His womanfriend was a visual counterpart. Such a grim visage, with lips that looked as if they never smiled, with eyes that could but didn't. One could not discern whether this couple was enjoying the party or just biding some time.
They stood easily in the smoky, narrow dining room, just past the old wood-fueled enamelled and chromed cookstove on the left. On the right was a small table with a coverless phone ("easier to fix the innards", sez Dr. John, "never got around to putting the cover back on."), many paper and foam plates laden with charcoal-roasted bits of meat, breads and other foods.
The woman braced herself in the corner, looking as if it were the easiest place to defend, the safest. The man expounded to someone off to the left, unseen, in the kitchen.
"It was a really fine shirt, y'know? Boo'ful!"
he continued in a voice that became angry and complaining
"And he ripped it! He was stinkin' drunk and he just ripped the pits right out of it! I wanted to beat the shit outta him. . . Maybe I will, the next time I see'im"
The man swung his head and glared in my direction as I entered. I winced at the heavy pall of tobacco smoke. The woman's eyes did not show anything -- she was nearly motionless.
I said to him, meaning it as earnestly as could be, because it had been such for me, and because I truly wished him a good evening. His face was such a mirror to read at that point! It told of shock at being treated politely, of warmth at being treated kindly.
The former is a skill that I had practiced nightly for the previous two weeks on an inter-computer "chat" program called forumnet - a place where one can just experiment with having conversations. The latter was just a declaration of self - that I am a nice man.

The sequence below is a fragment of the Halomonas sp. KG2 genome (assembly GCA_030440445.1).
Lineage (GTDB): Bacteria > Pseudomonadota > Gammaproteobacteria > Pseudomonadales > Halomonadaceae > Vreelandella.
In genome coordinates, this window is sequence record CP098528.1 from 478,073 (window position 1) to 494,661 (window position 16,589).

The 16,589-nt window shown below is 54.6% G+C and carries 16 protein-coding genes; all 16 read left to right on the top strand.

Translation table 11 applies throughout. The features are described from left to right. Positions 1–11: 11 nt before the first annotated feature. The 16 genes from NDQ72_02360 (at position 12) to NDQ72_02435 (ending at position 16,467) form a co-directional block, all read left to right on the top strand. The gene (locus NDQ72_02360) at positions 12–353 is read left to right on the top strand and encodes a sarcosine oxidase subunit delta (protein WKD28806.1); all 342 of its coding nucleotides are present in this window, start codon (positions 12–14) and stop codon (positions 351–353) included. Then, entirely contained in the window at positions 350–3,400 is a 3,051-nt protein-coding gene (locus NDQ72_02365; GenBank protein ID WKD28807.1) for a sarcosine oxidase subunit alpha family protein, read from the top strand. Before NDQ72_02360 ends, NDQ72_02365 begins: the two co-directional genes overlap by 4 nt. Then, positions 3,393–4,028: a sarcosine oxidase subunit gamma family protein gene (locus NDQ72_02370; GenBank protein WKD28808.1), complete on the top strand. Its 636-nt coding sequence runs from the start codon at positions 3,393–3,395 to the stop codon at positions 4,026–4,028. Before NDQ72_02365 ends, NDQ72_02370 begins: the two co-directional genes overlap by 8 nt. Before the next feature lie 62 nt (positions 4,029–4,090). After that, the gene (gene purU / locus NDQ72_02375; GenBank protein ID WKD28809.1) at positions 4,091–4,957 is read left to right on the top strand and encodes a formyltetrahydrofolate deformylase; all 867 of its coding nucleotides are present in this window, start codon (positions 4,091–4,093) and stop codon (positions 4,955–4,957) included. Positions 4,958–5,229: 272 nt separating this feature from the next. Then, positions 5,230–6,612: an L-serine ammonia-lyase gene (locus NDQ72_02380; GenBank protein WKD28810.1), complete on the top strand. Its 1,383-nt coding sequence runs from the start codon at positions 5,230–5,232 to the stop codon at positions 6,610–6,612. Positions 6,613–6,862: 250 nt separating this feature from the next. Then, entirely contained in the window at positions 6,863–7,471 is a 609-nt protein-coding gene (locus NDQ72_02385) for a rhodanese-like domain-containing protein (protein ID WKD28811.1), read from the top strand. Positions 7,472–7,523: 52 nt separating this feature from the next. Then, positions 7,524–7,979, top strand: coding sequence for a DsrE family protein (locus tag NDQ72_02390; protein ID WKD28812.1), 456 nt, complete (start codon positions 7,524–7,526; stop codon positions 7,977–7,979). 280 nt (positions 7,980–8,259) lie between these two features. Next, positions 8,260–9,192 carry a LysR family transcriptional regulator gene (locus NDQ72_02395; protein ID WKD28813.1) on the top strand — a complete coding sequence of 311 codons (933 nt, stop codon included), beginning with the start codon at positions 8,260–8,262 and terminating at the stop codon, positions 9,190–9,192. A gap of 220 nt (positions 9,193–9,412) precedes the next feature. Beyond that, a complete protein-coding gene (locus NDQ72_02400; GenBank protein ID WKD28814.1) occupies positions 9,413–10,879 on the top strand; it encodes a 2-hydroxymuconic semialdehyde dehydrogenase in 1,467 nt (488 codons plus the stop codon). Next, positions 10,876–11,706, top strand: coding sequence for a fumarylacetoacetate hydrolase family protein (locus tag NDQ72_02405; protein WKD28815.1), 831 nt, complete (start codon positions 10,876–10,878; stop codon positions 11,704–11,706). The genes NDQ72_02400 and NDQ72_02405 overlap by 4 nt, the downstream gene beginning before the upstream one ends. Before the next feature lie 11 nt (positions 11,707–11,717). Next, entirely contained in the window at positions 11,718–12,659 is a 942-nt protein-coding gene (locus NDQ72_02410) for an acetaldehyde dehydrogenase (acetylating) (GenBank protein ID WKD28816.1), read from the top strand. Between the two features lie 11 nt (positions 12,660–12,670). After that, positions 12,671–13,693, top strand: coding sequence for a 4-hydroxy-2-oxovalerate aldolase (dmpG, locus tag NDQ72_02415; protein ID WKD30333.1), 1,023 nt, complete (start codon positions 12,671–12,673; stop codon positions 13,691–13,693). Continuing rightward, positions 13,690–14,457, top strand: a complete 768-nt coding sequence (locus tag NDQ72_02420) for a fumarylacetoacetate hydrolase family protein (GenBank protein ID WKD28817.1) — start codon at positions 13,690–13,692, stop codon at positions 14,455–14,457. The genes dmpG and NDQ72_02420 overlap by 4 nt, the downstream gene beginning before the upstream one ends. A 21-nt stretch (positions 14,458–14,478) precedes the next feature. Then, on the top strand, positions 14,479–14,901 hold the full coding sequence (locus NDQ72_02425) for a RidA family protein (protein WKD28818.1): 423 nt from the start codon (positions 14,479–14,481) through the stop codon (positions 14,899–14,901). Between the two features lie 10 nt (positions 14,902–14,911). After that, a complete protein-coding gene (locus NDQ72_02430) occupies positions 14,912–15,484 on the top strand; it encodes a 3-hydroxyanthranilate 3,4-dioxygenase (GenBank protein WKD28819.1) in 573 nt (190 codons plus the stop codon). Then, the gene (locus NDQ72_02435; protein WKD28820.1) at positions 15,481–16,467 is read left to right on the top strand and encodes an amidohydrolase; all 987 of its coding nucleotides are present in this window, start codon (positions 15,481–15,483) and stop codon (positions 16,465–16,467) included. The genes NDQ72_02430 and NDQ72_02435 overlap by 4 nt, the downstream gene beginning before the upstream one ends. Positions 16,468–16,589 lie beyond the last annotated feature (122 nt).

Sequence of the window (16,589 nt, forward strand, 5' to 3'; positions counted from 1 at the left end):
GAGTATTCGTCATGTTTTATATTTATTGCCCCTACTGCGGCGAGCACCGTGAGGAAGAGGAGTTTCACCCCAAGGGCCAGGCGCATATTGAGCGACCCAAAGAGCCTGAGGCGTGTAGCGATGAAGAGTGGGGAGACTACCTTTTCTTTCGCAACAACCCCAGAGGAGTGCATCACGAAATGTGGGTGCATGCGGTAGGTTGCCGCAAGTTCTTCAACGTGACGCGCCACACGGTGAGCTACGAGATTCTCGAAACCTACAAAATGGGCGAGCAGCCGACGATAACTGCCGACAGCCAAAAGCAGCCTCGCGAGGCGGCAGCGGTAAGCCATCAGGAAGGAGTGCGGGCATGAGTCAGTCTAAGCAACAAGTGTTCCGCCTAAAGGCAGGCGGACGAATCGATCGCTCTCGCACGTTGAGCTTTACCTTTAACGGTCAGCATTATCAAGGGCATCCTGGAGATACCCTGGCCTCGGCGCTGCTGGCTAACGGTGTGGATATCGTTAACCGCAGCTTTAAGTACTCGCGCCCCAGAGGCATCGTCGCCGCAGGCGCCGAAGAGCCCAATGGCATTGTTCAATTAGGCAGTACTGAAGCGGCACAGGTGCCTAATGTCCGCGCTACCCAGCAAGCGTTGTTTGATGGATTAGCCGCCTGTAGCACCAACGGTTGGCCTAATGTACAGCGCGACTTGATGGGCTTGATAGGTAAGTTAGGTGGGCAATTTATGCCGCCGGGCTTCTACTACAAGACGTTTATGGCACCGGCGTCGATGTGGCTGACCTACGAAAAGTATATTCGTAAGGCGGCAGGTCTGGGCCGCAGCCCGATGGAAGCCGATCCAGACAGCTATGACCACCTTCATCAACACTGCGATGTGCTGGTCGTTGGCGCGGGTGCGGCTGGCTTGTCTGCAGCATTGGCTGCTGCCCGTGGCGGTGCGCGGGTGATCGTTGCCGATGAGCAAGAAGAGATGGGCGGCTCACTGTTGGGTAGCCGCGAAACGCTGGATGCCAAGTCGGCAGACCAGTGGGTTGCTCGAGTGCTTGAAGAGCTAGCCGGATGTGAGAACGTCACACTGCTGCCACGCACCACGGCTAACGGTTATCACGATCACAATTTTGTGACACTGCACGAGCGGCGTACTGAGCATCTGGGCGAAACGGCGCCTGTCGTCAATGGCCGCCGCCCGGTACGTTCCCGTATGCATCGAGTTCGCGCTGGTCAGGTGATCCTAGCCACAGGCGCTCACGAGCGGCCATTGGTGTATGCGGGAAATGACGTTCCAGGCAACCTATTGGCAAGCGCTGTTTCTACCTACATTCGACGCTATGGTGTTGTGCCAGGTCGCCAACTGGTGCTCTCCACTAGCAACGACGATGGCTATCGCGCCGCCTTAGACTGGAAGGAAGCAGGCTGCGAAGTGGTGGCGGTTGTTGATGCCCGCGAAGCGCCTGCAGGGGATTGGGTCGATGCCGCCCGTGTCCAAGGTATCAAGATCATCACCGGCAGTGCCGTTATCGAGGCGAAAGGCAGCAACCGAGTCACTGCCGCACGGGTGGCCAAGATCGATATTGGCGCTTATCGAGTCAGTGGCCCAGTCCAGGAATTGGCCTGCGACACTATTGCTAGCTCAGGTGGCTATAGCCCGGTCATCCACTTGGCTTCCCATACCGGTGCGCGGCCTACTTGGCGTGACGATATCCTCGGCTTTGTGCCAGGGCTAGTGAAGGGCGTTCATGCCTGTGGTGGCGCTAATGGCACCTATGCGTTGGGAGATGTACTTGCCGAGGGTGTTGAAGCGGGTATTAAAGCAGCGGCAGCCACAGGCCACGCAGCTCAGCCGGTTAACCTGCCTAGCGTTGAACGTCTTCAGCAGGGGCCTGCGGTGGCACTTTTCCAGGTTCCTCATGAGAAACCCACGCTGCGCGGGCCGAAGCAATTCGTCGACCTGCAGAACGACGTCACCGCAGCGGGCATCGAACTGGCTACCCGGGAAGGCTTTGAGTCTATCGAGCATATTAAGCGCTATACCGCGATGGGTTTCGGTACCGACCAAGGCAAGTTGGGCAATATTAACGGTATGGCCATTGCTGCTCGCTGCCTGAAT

He wasn't quite willing to give up, to let go, to get off of all of his remembered upset just yet, though. Somewhat challengingly, or so it seemed, he swivelled as I passed and remarked:
"That's a real nice shirt you got there..."
The look in his eyes was almost one of desire, of longing for a simple, but elegant bit of very black cloth. I replied, simply but emphatically, with:
I looked him straight in the eyes for a moment and then turning back into the living room. For that one moment, the painful memory of his own ruined shirt seemed to shine there. He continued:
"Where didcha get that shirt? What western store didcha go to?"
His tone was still aggressive. I spun back one last time and replied:
"I don't know."
His expression flashed through disbelief, all the way into speechlessness.
"It was a present."
I could feel my eyes twinkle.
"A lady-friend gave it to me!"
At that point a look of complete understanding filled his face, a look of kinship and ease went with it.
I continued into the semi-darkness and the loud rock music and began to dance.